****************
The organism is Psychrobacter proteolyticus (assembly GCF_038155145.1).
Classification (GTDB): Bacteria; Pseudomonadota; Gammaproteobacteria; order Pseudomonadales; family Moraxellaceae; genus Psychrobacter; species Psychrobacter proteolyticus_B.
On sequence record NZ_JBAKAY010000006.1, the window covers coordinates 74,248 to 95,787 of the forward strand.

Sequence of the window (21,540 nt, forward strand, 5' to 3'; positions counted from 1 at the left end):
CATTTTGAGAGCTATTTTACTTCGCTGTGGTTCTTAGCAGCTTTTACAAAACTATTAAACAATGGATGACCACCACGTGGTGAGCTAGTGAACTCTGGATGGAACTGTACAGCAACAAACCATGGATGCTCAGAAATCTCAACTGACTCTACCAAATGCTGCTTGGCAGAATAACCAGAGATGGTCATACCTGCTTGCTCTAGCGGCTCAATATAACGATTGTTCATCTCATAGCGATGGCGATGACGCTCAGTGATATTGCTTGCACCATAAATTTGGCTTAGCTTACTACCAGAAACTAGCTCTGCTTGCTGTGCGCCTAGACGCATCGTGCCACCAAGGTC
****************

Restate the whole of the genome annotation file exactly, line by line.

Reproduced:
The organism is Psychrobacter proteolyticus (assembly GCF_038155145.1).
Classification (GTDB): Bacteria; Pseudomonadota; Gammaproteobacteria; order Pseudomonadales; family Moraxellaceae; genus Psychrobacter; species Psychrobacter proteolyticus_B.
On sequence record NZ_JBAKAY010000006.1, the window covers coordinates 74,248 to 95,787 of the forward strand.

Sequence of the window (21,540 nt, forward strand, 5' to 3'; positions counted from 1 at the left end):
CATTTTGAGAGCTATTTTACTTCGCTGTGGTTCTTAGCAGCTTTTACAAAACTATTAAACAATGGATGACCACCACGTGGTGAGCTAGTGAACTCTGGATGGAACTGTACAGCAACAAACCATGGATGCTCAGAAATCTCAACTGACTCTACCAAATGCTGCTTGGCAGAATAACCAGAGATGGTCATACCTGCTTGCTCTAGCGGCTCAATATAACGATTGTTCATCTCATAGCGATGGCGATGACGCTCAGTGATATTGCTTGCACCATAAATTTGGCTTAGCTTACTACCAGAAACTAGCTCTGCTTGCTGTGCGCCTAGACGCATCGTGCCACCAAGGTC